Editor’s Note: The following is a post from Sammy Reese, a former Marine Corps Artillery Officer and retired police officer from California. He is a part-time range master for the police department he retired from as well as a life-long martial artist and combatives coach.
- Ep. 1 Should I Shoot? When Lethal Force Can Be Used
- Ep. 2 Should I Shoot? Why You Need a Lawyer Now
- Ep. 3 Should I Shoot? ‘What Gun Should I Get?’
- Ep. 4 Should I Shoot? Probable Cause
- Ep. 5 Should I Shoot? What If the Crook has a Gun Pointed at the Clerk?
- Ep. 6 Should I Shoot? What Gun Should I Get Part II
During a defensive gun use, you may have to defend yourself or your loved ones alone. After the shooting stops, you will still have to defend your actions–but you shouldn’t ever do that alone. As distasteful as this will seem to some, you need a lawyer.
During my time as a police officer, I can’t recall the number of times a committee (usually a Use of Force Review Committee) took hours to tear apart an event that lasted only seconds. Even with detailed written reports and the events sometimes being caught on camera, every action was scrutinized with the benefit of no pressure to make a split-second decision and a whole bunch of “woulda, coulda, shoulda” based on the group members’ biases (and sometimes even lack of knowledge of the subject matter). This type of hindsight review of actions happens with all kinds of decisions we make. I can guarantee no event will be scrutinized more than a use-of-force incident — particularly one that involves the use of deadly force.
For armed private citizens who are forced to use deadly force to defend themselves or their families, the scrutiny will be in the form of homicide investigations from the jurisdictions in which the events took place. If you make the decision to be armed, you have to be prepared for more than just knowing how to shoot; you have to know when you can legally employ deadly force and you have to research local attorneys who specialize in representing clients who have used deadly force.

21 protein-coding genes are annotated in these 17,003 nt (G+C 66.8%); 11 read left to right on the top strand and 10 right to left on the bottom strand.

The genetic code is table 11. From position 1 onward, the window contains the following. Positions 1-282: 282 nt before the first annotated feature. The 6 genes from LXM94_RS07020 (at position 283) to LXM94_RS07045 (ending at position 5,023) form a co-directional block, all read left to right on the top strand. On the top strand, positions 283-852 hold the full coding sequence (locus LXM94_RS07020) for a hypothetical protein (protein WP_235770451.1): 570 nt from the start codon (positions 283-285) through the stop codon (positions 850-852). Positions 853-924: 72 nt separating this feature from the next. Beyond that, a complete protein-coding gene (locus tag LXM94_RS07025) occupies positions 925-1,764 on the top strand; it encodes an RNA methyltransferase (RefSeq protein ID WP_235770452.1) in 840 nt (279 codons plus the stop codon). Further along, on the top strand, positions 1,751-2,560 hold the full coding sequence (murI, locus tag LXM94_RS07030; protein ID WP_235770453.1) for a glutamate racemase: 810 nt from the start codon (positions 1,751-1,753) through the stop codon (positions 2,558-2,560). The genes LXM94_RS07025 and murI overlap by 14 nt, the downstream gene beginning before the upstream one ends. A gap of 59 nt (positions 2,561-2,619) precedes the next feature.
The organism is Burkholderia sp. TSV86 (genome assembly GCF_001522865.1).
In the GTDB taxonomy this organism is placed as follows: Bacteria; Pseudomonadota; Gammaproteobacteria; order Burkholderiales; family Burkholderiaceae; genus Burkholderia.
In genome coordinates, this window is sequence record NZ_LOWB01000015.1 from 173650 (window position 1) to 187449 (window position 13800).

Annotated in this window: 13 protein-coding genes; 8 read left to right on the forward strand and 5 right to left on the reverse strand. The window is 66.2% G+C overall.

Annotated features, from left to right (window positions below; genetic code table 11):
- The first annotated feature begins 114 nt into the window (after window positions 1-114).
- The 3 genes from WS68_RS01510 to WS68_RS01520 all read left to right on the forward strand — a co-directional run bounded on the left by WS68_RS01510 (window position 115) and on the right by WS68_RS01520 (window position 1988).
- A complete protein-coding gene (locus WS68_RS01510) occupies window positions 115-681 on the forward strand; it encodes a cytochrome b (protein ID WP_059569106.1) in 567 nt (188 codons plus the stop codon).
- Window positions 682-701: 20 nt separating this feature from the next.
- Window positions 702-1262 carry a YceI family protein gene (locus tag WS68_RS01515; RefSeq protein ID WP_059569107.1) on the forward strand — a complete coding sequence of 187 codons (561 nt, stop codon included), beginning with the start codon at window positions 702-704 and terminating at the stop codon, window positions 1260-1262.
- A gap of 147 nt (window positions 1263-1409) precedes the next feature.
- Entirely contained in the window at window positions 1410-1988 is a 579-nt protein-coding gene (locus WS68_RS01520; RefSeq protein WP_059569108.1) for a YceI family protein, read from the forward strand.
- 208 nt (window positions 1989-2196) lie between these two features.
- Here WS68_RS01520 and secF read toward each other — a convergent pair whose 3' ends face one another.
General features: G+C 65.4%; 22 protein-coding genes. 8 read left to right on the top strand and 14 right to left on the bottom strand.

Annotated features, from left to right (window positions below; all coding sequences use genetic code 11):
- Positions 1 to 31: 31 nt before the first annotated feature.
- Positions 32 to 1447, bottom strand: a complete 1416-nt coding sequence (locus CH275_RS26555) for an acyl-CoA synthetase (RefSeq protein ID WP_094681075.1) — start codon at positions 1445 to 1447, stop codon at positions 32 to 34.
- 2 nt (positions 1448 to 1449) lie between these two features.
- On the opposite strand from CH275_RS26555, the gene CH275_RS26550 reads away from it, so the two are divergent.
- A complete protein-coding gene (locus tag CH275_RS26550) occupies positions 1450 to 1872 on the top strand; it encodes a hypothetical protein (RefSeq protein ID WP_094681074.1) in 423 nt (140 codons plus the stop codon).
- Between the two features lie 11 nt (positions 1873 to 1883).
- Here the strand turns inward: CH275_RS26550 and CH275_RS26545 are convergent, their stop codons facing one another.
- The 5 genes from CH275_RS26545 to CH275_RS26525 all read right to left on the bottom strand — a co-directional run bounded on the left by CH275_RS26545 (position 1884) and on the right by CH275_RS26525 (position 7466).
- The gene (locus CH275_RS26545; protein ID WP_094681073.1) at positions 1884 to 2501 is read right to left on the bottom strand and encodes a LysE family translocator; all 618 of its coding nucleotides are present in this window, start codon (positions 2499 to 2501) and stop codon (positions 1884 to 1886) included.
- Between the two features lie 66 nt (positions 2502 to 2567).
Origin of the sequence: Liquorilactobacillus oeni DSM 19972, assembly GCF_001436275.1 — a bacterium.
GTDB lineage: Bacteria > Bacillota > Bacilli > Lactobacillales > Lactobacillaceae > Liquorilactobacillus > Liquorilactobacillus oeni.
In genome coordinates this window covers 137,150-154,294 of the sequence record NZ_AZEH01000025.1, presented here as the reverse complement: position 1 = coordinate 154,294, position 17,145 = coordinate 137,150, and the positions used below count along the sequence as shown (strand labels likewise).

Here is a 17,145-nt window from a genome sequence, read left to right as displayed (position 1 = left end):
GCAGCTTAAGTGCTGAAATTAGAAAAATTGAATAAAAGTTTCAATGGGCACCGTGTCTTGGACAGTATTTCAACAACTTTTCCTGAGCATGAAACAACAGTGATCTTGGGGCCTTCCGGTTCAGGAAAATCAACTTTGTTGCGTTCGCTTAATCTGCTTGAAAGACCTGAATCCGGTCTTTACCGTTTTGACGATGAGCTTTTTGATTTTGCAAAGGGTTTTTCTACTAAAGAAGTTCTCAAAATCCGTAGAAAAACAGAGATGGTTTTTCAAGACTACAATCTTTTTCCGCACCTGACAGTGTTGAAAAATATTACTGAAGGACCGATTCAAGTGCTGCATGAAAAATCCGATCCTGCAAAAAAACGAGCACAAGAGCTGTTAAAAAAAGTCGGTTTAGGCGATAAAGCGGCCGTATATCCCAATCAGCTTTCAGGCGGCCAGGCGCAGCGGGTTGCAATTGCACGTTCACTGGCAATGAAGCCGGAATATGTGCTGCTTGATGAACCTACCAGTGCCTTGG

The saying, “You won’t acquire any new skills in the middle of a gunfight,” also applies to how you need to conduct yourself post-incident. Take the time to do your learning in the comfort of your own home. If you have read this far in this article, you’re well on your way.
Sitting at your desk, searching the web and having a nice warm cup of coffee while the dog naps at your feet is a significantly better learning environment than trying to figure out what do while in handcuffs in the back of a patrol car on the way to the station for questioning.
Find An Experienced Attorney
I’m not a lawyer, but I have spent more hours with them than most. Some I liked and some not so much, but I do respect them for the knowledge they possess. Take the time to find a local attorney who specializes in defending good guys.
Knowing who you can turn to when and if you actually have to will make your life much easier and you won’t be forced to make rush decisions that can shape the outcome of the rest of your life.
Make A List of Questions
- Make a list of questions you need to know the answers to. For example:
- Does the attorney require you already have him or her on retainer in order to represent you?
- What does he charge? (Don’t faint. It’s going to be really expensive.)
- Will he arrange for you to be bailed out if you’re booked into jail or do you have to make your own arrangements?
- What does he want you to tell the police before he can get to wherever you’re being held (this one is really important)?
Put A Plan in Place
Good guys always want to set the record straight and tell their side. Some of the best advice I’ve ever been given is pretty simple: “If you find yourself in the bottom of a deep hole, quit digging and figure out why you are in such a deep hole before you start digging again.”
Rest assured that your attorney will have particular feelings on what you should or should not do before she or he is beside you offering counsel. So, together with him or her, make sure you have a plan in place that outlines what you should do in the immediate aftermath of a use of force situation.
You Will Have Other Things to Worry About
Stressful events affect each of us differently, and events in which you have to employ deadly force will be as stressful as any you’ve ever experienced. Your body will be flooded with adrenaline and you might even get sick to your stomach at some point. Having already planned for this eventuality will put you one step ahead of the game. Listen to the advice the attorney gives you — there is a reason why it costs so much to retain one.
So–a virtual show of hands–how many of you already know the name of the lawyer you would call in circumstances like these?
For more critical information on the use of deadly force and other firearms and self-defense topics, visit www.uscca.com/GunsAmerica.